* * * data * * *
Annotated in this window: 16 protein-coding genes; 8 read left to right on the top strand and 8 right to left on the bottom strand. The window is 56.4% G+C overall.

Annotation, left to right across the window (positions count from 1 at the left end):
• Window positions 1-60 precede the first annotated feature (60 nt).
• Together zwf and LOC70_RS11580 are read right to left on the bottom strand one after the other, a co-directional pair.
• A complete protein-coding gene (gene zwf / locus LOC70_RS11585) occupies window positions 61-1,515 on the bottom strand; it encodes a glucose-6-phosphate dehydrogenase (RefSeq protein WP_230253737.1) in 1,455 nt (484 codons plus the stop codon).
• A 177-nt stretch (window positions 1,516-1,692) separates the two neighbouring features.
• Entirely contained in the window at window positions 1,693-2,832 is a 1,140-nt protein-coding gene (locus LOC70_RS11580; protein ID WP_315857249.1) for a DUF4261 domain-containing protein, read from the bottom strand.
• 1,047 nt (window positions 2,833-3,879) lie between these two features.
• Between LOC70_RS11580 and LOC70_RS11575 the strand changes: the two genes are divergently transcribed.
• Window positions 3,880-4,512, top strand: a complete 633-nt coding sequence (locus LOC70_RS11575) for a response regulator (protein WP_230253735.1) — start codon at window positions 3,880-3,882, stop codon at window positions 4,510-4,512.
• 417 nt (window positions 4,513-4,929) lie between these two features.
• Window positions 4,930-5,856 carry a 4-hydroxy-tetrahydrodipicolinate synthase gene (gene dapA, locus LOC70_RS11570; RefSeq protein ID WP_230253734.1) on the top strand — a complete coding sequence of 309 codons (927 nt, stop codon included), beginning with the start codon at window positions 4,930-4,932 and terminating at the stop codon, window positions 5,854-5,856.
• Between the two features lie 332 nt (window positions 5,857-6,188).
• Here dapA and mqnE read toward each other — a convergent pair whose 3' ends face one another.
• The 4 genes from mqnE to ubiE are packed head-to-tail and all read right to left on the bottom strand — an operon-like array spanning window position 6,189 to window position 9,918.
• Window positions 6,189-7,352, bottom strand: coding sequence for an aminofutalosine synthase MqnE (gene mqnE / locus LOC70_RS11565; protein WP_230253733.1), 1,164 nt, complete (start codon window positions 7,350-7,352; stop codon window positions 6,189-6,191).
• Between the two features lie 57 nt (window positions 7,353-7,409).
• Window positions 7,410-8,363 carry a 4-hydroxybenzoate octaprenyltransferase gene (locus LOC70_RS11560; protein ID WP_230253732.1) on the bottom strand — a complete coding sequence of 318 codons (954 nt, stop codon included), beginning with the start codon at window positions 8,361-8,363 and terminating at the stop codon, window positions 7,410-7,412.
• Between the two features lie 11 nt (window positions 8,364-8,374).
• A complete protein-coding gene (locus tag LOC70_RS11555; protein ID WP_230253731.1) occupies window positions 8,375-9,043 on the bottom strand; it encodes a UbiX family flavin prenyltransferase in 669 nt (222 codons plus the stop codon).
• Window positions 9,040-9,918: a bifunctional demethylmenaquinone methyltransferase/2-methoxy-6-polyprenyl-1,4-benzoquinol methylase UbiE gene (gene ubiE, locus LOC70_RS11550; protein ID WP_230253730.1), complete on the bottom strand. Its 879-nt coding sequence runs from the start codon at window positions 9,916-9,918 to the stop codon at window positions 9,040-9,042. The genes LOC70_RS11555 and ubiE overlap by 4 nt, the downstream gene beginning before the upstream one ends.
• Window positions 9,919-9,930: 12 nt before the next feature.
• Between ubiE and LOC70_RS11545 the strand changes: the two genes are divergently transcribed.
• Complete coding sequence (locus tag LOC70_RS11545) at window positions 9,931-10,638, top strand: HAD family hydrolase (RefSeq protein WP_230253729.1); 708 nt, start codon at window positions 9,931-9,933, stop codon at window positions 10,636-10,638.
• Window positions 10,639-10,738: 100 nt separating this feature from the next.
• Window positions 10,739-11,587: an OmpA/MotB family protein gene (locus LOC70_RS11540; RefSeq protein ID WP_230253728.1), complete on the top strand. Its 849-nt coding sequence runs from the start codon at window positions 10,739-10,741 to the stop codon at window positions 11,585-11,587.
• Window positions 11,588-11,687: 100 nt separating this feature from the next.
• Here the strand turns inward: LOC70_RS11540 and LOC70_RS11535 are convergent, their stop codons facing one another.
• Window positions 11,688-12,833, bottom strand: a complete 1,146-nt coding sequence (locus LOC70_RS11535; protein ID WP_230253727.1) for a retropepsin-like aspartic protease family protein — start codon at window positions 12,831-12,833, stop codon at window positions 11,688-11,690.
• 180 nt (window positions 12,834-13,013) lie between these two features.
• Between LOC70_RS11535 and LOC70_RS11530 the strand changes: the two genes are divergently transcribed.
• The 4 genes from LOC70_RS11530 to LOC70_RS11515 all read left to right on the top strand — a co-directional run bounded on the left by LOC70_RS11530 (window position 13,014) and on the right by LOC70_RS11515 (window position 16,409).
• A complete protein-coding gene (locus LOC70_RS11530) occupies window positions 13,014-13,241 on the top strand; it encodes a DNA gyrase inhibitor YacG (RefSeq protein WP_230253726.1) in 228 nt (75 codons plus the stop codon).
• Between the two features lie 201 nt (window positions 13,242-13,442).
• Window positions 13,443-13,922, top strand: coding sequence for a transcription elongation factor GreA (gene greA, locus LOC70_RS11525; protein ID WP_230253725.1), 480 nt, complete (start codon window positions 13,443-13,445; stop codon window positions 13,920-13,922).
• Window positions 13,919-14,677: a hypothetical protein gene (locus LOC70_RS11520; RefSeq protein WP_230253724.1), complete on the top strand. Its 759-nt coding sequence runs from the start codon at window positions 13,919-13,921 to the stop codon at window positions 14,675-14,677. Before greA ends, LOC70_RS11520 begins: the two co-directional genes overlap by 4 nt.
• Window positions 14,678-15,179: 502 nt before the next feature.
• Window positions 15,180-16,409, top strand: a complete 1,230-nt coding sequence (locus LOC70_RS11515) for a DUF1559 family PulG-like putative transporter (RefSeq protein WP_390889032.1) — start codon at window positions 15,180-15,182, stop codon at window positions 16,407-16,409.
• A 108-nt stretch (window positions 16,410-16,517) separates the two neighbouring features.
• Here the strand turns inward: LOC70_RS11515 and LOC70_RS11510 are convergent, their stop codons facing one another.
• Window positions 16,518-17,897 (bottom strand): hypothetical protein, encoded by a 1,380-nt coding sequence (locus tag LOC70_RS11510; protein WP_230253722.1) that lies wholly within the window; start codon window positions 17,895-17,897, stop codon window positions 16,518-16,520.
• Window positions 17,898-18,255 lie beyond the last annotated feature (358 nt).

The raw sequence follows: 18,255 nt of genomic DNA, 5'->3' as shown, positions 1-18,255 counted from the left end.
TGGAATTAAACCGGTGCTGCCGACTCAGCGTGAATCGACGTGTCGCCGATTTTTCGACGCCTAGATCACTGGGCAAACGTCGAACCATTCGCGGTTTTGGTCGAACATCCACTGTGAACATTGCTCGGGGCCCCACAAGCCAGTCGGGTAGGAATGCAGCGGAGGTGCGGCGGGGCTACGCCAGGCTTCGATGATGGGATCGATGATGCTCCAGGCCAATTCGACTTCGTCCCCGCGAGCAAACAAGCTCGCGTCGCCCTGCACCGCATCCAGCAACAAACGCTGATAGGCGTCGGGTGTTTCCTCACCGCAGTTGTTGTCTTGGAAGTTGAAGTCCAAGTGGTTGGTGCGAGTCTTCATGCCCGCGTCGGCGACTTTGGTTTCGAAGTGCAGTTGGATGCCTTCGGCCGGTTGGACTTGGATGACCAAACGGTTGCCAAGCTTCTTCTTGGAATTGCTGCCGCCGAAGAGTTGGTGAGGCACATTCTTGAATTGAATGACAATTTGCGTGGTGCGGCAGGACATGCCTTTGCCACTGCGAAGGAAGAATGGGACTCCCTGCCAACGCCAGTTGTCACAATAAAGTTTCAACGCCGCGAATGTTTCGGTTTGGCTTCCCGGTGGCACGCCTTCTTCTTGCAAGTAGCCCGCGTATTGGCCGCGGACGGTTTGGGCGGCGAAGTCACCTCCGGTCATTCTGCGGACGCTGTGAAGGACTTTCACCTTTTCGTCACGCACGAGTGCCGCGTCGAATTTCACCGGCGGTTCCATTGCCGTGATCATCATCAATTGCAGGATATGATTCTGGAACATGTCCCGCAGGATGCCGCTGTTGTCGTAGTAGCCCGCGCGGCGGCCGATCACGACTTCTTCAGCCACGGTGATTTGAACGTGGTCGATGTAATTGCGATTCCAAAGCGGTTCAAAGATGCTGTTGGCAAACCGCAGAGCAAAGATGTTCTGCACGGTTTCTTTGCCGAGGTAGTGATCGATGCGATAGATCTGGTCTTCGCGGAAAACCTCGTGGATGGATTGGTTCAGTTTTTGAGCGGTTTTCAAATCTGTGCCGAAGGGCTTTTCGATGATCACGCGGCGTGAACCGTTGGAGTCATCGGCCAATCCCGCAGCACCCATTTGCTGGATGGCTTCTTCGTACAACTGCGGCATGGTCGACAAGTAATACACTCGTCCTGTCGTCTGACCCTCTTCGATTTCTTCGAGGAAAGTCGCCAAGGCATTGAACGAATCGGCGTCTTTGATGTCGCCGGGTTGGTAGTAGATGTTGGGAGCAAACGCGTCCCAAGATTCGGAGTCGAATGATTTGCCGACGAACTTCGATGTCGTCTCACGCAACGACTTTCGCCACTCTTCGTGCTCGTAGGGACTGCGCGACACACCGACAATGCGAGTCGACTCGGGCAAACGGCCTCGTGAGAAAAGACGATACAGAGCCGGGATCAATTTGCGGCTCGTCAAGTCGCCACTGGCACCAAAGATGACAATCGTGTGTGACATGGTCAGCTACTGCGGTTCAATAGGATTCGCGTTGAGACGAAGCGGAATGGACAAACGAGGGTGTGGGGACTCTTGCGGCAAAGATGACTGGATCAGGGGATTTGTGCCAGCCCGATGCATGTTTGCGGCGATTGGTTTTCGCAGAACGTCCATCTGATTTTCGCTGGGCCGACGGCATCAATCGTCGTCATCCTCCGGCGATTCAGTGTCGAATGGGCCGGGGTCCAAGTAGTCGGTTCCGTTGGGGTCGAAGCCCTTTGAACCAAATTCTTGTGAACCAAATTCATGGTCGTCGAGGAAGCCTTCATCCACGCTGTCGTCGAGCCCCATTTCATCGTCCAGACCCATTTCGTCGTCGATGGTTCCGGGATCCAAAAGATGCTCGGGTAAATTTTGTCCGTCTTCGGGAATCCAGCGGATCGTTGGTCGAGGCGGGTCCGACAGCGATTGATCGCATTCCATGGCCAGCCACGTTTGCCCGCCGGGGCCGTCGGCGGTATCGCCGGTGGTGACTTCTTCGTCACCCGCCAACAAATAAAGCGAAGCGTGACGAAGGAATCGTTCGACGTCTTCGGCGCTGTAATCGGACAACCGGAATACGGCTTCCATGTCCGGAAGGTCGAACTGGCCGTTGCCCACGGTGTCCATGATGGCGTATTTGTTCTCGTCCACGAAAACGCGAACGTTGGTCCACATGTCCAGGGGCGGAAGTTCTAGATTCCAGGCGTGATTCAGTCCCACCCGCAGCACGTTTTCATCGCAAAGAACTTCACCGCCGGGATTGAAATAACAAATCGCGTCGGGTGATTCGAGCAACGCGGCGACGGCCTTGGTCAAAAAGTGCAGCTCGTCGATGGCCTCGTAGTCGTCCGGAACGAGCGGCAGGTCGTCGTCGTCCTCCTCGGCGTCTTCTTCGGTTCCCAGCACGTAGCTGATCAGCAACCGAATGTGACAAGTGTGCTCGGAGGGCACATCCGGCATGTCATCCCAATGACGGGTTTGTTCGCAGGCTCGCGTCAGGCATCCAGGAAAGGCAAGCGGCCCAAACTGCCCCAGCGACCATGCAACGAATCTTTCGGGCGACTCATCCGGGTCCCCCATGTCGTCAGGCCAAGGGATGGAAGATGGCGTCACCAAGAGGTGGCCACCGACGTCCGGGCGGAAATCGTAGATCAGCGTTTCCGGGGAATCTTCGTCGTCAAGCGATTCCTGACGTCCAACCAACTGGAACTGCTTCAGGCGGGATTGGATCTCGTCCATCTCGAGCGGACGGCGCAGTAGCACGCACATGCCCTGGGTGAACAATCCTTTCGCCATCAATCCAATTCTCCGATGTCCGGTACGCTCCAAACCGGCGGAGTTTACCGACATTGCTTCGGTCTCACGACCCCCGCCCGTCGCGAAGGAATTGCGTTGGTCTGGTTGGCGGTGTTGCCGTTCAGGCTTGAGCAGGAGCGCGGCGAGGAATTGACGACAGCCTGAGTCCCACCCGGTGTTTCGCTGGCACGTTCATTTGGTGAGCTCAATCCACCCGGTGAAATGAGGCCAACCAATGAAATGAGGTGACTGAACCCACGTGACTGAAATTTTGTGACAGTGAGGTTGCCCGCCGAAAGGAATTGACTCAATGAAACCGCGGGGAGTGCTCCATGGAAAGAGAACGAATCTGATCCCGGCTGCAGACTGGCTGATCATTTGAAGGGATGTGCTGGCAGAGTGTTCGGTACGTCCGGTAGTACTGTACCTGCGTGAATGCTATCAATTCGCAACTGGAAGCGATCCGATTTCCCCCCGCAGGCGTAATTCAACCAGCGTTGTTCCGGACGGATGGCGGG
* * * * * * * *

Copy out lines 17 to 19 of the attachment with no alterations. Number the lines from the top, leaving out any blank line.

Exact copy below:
• Between the two features lie 57 nt (window positions 7,353-7,409).
• Window positions 7,410-8,363 carry a 4-hydroxybenzoate octaprenyltransferase gene (locus LOC70_RS11560; protein ID WP_230253732.1) on the bottom strand — a complete coding sequence of 318 codons (954 nt, stop codon included), beginning with the start codon at window positions 8,361-8,363 and terminating at the stop codon, window positions 7,410-7,412.
• Between the two features lie 11 nt (window positions 8,364-8,374).